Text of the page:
“Out of sight and out of mind,
Are deadly traits when they're combined...”
- Assemblage 23, I am the Rain.
I have discussed my mentors a few times, but it was recently brought to my attention that I tend to forget a few details here and there. One of them revolves around how I tend to treat them. Not so long ago one of them told me: “And that, Faust, is why I keep you around!”
Being that I have a sense of humor which shapes the way I see the world, I tend to treat them mockingly or at times with almost derision while also revering them. On the surface this would just show my insecurity, but it's also a way of constantly reminding myself that they are people, too. Not Gods or “All Powerful Adepts.”
It was about three years ago that I became interested in witchcraft. Primarily because what we were doing with Andrew Chumbley's Azoetia in the Sutras of the Poison Buddha (see issues three and four for more information) had begun to work. And, might I add, work quite well. There were a lot of theories we batted about here and there, and a lot more that we were up to. But if I'd never seen that book, I'd never have changed my stance.
At which point my head exploded. And I found myself asking for directions in a very deep, dark forest. So I went to those who knew the territory better than I. I expected they'd hook me up with the 1734 fellows, or maybe the Cultus Sabbati... But they sent me elsewhere. Since I didn't know any of the subject matter, I asked what I ought to look into.
I was pointed toward an email list. You may or may not know of the email list I speak of. It's a list for would-be members of BTW covens, and tons of Elders are on it. You can consult about all manner of things, and their knowledge and experience is quite frankly breathtaking. And yet, despite that, it's utterly reviled by more than a few people. I was on the list for a total of three days.
What happened was this: I clambered in during a discussion on Proper matters. All well and good! Or so I thought... But then I began to watch social assumptions and an underlying (dare I say it?) classist attitude emerge. This was quite shocking coming from folks that claim to be practicing a system of magick which commoners used, all the while creating rules which would exclude those same people.
Three things occurred to me:
I was by no means the “Proper” sort of fellow most of them seemed to be looking for or expecting.
I had no idea what half of them seemed to be babbling about.
None of them seemed to have any sort of consensus about what was or wasn't proper.
One of the commentators wrote something like: “You meet these young people who can't even drive and they expect to learn witchcraft!”
I've never owned a car. There's this thing that some people seem to forget about. Its called being poor, and the fact I was poor certainly didn't exclude me from learning magick. I might have, years ago, gotten myself a car. But I have not purchased one for several reasons: if I need to be on time, I leave early; I like walking and listening to music and thinking all at once, and it actually keeps me in decent physical shape. There are drawbacks: such as occasionally having to ask for a ride (I always try to offer compensation for gas), occasionally having to take the bus or lightrail... But I don't pay car insurance, and the only gas I need to worry about is the inevitable retribution of a night of hard curry-eating or too much beer.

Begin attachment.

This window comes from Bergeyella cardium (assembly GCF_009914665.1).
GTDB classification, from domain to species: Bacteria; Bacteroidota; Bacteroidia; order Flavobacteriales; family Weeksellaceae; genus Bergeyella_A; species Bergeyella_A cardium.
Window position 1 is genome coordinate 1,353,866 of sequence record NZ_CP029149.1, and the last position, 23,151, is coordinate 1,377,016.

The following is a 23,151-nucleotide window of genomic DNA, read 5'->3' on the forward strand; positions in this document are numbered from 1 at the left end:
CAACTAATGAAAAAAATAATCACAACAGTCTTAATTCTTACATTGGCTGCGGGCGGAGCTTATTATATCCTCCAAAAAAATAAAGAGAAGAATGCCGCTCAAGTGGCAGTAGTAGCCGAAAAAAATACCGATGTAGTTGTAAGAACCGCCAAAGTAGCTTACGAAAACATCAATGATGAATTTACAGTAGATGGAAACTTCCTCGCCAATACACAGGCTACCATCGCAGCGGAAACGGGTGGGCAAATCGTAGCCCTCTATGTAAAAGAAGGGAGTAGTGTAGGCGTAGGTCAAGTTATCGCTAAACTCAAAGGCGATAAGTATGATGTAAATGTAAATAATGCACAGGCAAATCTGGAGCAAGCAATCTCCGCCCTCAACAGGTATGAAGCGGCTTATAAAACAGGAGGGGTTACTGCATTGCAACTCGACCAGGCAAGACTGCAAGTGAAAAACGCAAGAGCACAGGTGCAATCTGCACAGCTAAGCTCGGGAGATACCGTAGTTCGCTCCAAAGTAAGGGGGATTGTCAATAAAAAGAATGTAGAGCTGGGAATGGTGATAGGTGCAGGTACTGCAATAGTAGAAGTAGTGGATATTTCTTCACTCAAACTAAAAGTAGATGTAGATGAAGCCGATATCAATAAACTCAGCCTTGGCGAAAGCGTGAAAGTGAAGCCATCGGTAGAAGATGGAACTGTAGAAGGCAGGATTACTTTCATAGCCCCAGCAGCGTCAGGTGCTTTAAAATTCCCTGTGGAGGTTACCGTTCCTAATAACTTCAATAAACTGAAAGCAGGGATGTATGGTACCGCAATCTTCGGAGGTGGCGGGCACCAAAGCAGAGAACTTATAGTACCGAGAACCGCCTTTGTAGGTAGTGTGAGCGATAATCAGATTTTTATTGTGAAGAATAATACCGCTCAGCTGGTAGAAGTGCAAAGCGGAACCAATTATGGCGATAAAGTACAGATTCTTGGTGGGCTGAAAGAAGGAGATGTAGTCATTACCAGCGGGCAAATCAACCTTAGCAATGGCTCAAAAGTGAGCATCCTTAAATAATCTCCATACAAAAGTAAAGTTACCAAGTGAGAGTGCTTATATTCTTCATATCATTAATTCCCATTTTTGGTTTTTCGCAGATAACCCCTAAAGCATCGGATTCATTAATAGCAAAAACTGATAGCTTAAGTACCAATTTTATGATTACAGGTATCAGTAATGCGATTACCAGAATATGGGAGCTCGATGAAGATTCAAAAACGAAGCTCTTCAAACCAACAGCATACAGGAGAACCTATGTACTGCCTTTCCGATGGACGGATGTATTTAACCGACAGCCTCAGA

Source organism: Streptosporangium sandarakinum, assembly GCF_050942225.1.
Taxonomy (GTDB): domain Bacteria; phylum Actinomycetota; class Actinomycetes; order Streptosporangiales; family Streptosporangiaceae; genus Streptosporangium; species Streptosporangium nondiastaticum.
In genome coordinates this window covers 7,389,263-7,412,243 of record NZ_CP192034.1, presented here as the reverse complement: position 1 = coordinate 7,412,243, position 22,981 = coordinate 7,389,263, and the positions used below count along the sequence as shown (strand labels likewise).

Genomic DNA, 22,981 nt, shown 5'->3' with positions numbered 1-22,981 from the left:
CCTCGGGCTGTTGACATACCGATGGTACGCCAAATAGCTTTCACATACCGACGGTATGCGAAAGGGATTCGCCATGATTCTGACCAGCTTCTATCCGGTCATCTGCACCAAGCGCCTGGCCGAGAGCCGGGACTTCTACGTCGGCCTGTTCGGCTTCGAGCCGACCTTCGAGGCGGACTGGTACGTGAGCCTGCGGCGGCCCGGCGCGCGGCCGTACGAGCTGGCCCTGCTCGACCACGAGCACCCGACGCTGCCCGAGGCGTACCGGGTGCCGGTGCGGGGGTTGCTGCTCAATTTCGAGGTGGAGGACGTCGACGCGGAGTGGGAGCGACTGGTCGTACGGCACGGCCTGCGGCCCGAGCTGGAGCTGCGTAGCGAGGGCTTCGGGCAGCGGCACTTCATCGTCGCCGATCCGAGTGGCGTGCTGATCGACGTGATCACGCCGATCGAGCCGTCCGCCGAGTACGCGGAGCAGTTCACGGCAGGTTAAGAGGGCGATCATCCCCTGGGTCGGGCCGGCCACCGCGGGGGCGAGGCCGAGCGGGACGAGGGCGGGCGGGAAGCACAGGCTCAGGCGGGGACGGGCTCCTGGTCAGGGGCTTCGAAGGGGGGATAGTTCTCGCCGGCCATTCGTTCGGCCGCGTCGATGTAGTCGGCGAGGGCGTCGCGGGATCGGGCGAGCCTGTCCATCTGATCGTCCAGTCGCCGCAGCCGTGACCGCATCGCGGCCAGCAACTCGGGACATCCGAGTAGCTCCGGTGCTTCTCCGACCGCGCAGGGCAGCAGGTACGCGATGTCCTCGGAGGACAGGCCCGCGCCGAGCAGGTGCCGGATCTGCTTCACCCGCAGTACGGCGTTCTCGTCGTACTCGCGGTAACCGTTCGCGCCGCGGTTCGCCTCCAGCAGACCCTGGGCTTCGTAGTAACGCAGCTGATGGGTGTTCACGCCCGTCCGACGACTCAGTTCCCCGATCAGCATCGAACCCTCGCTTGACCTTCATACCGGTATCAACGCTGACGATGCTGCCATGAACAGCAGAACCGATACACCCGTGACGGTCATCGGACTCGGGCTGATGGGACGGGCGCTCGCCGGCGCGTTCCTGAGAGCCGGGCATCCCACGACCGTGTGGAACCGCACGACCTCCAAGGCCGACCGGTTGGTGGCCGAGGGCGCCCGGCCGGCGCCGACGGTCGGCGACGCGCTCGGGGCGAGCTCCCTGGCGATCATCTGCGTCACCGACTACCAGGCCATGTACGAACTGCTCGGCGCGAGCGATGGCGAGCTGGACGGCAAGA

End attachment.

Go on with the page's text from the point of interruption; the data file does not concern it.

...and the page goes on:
It occurred to me immediately that questioning authority and forming your own conclusions was more important in some cases than listening to the chorus of authoritative voices who can't even tell their own social preconceptions from their witchcraft. This is not to say that my conclusions are always right. I am, in fact, wrong quite often. And just as opinionated in some respects.
Some time later, I was chatting with another female that had a dislike for the same email list. She related that she'd asked: “is crystal healing actually traditional?”
She was immediately scolded for 'questioning tradition'. In fact, she'd been trying to inquire as to whether or not it was traditional, not requesting anyone stop what they were doing. These are two very different sorts of questions. Since she'd asked and never gotten a real answer, I'll actually do my best: I am unaware of any 'traditional' practices regarding crystals with one possible exception. The “charged” lodestone was somewhat prized by Cunning men and women because it could locate magnetic north. In the case of the Golden Dawn, they also seem to have thought it could block psychic possession-god-waves or somesuch and so they placed them in their hats to act as a shield much akin to Magneto's helmet in the X-Men comics. I believe Alan Bennett used quartz in his blasting rod as well.
Beyond that, everything I've read indicates that healing with crystals was one of the beliefs of the sixties and coincided with a boom in interest in ley-lines. But I'm fairly sure that most people didn't wave around crystals to create harmony, goodness and health, prior to at least the 1900s. On the other hand: most objects will accept a 'psychic charge,' meaning that whether or not crystals are better at it is highly questionable. I'm not entirely sure there's much of a difference between myself making a talismatic sigil for someone's health and giving it to them and waving a crystal around in the air sensing their 'astral vibrations' and trying to 'heal them'. And finally: listen up, your crystals cramp my style. Even if they did work well, I still wouldn't personally use them. And believe me when I say that I am by no means alone in this.
Returning to the subject at hand: the first time an Eclectic Wiccan pulled the 'Elder' card on me, I was nineteen. It was regarding Raymond Buckland's Three-Fold Law and their desire for me to respect their opinion because they'd been practicing for about a year longer than I had. The suggestion still seems asinine to me. While I will generally be respectful to most people, being told to respect their opinion because they clearly knew better was an affront to my sensibilities. Said Elder(!) had been talking about the Law of Karma(!) and how the Three-Fold Law(!) was like, the same thing.